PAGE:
Protect and Save Your Marriage: 
Learn to Dance

By: Michael G. Conner, Psy.D, Clinical, Medical & Family Psychology

Cultures around the world create social dances as an expression of male and female relationships.  The dances look different in Europe, North America and Latin America; just as the relationships between men and women look different in those cultures.  At the core of all dance is communication. Two people, with different roles, working together to form a better union – in life or on the dance floor. 

Compared to many other countries, American men are expected to lead more by example rather than force. Unfortunately some men are raised to be bullies and brutes. In America, communication between men and women is more open, often creating a deep level of trust.  These traits can be seen in the dances America has created; primarily Lindy Hop and West Coast Swing.  West Coast Swing evolved from its big brother, Lindy Hop, as music morphed from Big Band into pop, blues, and hip hop.  These dances rely heavily on “leading” and “following” according to set rules, with a huge amount of space allowed for individual expression and the ability to create and find direction as-you-go. 

There are two primary forms of dance. The first is individual dance and the second is partner dance. Individual dance is all about you. Basically, individual dance is a “Look at me. Look at me.” art form. In contrast, partner dancing is more about the connection that people share in dance. Individual dance is about “me” and partner dancing is about “us” or “you and me”. Partner dancing is an incredible expressive, experiential and action method that provides a wonderful metaphor and example for building positive relationships. This is important. Dancing allows people to behave in ways that can change relationships.

West Coast Swing

Virtually all partner dancing is a means to deepen, strengthen and learn the responsibility of relationships. West Coast swing is one of the very best, most interesting, creative and fun dances you can learn. But there are others. Salsa is another. And there is Tango. But we are going to focus on West Coast Swing because you can use this dance with all sorts of music including smooth jazz, hip-hop, street music and even many types of rap.

So we are going to tell you what West Coast Swing has to offer people who want to have better marriages or to become a better parent, spouse, friend or lover.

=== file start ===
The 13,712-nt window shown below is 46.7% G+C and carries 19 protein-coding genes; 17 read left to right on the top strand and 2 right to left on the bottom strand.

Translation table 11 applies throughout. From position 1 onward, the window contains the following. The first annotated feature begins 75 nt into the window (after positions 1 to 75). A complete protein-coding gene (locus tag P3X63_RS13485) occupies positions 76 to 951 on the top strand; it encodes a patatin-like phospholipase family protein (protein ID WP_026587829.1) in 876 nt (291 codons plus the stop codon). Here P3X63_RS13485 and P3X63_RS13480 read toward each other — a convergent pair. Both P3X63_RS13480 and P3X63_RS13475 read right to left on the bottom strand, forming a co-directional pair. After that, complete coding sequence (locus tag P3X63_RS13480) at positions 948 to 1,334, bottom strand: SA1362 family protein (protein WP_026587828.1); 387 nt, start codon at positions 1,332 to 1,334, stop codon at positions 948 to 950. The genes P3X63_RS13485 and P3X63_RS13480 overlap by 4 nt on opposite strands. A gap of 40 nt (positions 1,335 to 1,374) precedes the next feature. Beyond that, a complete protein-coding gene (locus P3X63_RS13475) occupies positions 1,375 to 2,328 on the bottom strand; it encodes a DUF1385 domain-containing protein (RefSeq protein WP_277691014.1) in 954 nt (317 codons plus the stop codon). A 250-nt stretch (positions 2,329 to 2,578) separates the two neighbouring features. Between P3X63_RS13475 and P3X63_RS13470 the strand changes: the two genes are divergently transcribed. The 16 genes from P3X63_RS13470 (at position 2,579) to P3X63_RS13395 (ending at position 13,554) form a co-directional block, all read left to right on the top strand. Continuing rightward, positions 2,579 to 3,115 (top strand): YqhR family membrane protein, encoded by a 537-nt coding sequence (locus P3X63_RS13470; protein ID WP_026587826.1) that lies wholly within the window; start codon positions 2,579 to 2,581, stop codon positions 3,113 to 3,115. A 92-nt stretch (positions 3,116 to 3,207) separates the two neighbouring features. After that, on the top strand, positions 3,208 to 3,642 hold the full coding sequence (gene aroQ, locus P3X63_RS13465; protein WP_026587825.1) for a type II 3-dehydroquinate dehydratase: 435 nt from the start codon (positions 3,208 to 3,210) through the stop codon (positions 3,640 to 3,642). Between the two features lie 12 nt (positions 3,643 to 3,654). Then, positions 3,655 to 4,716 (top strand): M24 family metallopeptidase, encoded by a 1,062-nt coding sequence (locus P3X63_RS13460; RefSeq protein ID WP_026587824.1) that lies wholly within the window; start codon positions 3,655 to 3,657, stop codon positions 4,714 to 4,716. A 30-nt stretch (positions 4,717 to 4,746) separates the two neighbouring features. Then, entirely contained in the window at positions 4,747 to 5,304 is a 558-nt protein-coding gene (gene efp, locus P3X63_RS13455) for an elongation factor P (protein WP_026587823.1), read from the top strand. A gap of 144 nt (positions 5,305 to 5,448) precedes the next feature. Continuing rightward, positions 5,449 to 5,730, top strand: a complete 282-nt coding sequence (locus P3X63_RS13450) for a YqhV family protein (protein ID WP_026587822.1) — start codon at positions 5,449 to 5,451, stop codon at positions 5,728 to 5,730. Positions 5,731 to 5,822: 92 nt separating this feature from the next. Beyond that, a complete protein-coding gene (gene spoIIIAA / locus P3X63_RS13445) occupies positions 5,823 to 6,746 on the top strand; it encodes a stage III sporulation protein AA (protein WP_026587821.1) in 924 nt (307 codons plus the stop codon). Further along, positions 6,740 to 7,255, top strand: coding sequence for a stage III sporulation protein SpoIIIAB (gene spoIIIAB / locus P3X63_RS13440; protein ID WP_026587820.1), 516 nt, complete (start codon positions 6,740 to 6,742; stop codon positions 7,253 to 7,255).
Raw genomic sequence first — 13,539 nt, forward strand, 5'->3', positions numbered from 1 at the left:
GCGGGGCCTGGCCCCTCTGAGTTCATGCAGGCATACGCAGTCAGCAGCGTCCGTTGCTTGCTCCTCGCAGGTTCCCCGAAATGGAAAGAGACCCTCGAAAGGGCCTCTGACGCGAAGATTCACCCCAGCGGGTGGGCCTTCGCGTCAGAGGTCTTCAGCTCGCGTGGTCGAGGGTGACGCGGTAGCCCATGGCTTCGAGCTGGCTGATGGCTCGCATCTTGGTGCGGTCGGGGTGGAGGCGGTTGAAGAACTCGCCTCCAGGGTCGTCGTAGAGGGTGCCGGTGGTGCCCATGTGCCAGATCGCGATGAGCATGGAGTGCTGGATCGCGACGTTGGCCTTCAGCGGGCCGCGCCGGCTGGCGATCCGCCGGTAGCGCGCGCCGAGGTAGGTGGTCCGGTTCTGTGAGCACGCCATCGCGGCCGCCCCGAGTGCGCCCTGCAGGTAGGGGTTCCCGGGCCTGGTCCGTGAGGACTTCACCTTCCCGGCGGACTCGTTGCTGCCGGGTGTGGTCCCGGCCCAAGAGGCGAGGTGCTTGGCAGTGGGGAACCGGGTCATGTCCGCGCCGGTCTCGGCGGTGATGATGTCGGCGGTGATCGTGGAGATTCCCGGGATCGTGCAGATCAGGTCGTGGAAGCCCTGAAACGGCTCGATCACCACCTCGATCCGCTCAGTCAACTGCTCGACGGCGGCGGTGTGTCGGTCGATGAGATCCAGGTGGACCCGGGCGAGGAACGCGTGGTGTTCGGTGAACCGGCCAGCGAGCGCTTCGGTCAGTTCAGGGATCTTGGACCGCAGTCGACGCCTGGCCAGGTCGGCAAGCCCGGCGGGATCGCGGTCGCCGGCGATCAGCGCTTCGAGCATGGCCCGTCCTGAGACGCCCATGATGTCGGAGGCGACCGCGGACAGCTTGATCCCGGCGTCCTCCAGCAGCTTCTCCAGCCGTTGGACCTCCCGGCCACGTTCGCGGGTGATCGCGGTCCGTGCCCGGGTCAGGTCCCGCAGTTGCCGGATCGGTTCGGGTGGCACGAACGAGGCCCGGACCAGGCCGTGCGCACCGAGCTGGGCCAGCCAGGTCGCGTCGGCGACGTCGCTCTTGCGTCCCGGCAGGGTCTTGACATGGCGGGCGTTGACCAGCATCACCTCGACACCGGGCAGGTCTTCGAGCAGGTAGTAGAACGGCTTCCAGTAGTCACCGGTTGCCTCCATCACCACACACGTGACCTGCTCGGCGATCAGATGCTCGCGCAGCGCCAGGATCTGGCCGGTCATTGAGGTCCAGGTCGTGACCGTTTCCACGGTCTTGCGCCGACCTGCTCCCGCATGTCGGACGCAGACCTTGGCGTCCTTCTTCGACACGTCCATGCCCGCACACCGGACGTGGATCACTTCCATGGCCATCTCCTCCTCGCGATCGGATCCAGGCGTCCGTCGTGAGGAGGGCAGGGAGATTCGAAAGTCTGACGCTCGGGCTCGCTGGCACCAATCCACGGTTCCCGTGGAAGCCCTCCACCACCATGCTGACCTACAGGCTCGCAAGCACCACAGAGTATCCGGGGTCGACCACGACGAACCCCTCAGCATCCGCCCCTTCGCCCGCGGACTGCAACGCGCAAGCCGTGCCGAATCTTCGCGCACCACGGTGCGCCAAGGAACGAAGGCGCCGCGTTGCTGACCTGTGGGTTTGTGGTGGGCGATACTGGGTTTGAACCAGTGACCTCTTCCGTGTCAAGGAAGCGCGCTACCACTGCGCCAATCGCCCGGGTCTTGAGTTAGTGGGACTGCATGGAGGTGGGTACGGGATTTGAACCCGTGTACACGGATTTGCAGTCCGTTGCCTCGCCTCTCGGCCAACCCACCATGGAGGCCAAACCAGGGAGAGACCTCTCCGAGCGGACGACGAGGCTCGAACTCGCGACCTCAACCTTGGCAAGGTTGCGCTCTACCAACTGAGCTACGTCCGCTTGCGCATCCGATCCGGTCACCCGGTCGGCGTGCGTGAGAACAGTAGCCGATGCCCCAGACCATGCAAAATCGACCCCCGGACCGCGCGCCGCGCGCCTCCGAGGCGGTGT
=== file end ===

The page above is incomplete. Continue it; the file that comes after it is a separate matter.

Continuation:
A successful relationship recognizes that the role of leadership must be taken by one person at a time; not both.  In West Coast Swing, men lead and women follow.  But even this is not absolute.  The role of leadership will at times pass back and forth, but each person leads in their own way.  Initiative or creativity may pass from one to the other.  Ultimately, the question of direction should come from one person consistently.  For the sake of space, we will set aside the discussion of natural or created roles and assume the lead role of this dance drama to be played by the man. (But in reality, a woman can lead in a manner that is called “back-leading” whereby a woman’s greater awareness and personal decisions in the dance leads that man in ways that are not obvious to the casual observer. In partnership, and with every great dance team, there is a woman who can either lead or follow; but she chooses to follow.)

There are 4 key principles in partner dancing. Knowing these, as we learn dance, can help you understand, deepen and appreciate the importance and responsibility of your relationships with others.


The concept of a respectful relationship and sensitive interaction can be difficult to teach, especially to people who have never experienced such a relationship as a child or young adult. It is even more difficult to comprehend if that person was neglected or abused. The concept of “Asking” is quit different from demanding. The ultimate expression of “asking” is one where the response is invariably “Yes, I would love to.” This goes to heart of West Coast Swing. The “Ask” goes like this.  Take your partner’s hand, creating the lightest possible connection, relax your arm, center your body, feel the music, find the count, move from your center on the one count… and your already in a relationship. There is no yanking, pulling, jerking, or muscling. It is a beautiful perfectly timed moment that begins a flight of movement where you feel totally present, connected, playful and like you are communicating. These physical movements directly teach people how important a beginning, a request and communication can be. Little things matter. Marriage, at least often, is about asking, and definitely not demanding, arguing, debating and forcing your spouse to follow.

Lead and Follow

As a leader on the dance floor, a man must learn how to lead in such a way that the woman wants to follow.  His lead must be respectful, unambiguous, and must be at the appropriate time.  He invites, rather than demands, and then he waits and allows her to complete her own movement.  She is in charge of herself. There is no pulling involved; no fight over timing.  He is listening to music and he leads her on the “1” of the musical phrase.  His lead comes from his body; his core, and his heart.  He leads by example, first moving himself, then inviting her to move with him.  He never stands still and pulls her across the floor.  Imagine a military officer, who is used to yelling orders to his soldiers, talking to his wife the same way.  He would be faced with an unhappy wife – or divorce papers.  On the dance floor, his lead is gentle and she can tell he’s aware of her.  She feels cared for and therefore obliges with grace and a smile.